“She’s got a mind of her own.”

The body that carried me through 10 years of competitive running and three graduate programs developed a mind of her own, making it difficult to shower, wash dishes, or even eat (because, it turns out, eating requires sitting up).

It did not take long before she started feeling like the Enemy.

I did not mean to treat her badly, but my heart’s anger toward her seeped into my thoughts, and I often found myself pushing her to do more than she could and then berating her for her limitations.

I started treating her like the Enemy.

When I first got sick, I held onto hope that I would heal. I was young and the first two doctors I saw assured me “it would pass.”

But as one year morphed into two, and then two into four, my hope of healing shriveled, like the forgotten geranium that sat on my college apartment balcony, brittle and brown, with drooping, spindly arms.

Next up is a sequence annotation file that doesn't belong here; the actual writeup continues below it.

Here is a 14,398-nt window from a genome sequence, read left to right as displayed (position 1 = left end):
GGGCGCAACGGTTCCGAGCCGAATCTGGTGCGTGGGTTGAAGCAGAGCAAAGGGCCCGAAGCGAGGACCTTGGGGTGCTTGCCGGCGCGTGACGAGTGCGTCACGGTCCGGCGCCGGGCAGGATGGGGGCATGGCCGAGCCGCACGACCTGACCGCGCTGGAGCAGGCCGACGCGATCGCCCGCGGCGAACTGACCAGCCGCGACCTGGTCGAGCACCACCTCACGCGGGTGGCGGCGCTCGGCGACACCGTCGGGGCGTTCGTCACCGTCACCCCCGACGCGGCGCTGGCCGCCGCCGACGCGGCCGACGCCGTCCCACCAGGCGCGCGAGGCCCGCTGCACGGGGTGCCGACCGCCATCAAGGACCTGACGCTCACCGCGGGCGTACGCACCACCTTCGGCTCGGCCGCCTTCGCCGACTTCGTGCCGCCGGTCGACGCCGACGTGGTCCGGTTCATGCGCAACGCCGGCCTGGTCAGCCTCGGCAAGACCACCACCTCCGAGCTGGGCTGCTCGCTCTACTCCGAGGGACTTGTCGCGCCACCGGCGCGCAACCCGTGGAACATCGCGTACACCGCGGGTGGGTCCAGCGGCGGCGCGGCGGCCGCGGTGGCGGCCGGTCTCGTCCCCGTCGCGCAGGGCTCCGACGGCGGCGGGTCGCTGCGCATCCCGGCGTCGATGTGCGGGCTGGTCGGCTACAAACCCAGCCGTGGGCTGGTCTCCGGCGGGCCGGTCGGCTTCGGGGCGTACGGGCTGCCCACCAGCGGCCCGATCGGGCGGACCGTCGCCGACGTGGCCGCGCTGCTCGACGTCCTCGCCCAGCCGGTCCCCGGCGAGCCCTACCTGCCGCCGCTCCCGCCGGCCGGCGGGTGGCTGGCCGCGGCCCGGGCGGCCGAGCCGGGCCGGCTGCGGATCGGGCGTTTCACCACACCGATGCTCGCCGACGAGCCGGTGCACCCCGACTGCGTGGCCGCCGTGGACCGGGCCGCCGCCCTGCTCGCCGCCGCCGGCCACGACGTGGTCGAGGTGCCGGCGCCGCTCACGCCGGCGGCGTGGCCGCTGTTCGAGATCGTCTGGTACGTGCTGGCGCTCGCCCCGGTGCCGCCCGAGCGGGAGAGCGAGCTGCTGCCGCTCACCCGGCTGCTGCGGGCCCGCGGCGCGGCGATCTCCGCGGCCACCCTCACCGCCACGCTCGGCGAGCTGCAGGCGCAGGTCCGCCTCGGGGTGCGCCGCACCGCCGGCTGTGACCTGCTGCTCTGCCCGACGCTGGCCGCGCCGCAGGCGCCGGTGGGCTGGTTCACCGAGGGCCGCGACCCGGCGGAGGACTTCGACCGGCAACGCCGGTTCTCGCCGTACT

The challenges of chronic illness — the isolation, punctured hope, relentless suffering, and loss of friendships, work, and adventure — plunge the sufferer into inky, cold darkness that settles, like lead, in every crevice of life.

Here is the thing about life in the dark:

It is impossible to survive it without a friend.

I have had several friends sit with me in the darkness, their presence one of my greatest comforts; but my friends are warriors with their own battles to fight, and sometimes — lots of times — I found myself alone in the dark, my Enemy-body my only earthly companion.

And I knew that somehow, I needed to change my belief that my body was the Enemy. Somehow, I needed to make her my friend.

So I began to notice the ways she served me well.

I noticed how my taste buds uncorked the zip of fresh cherries and the woody warmth of apple cider.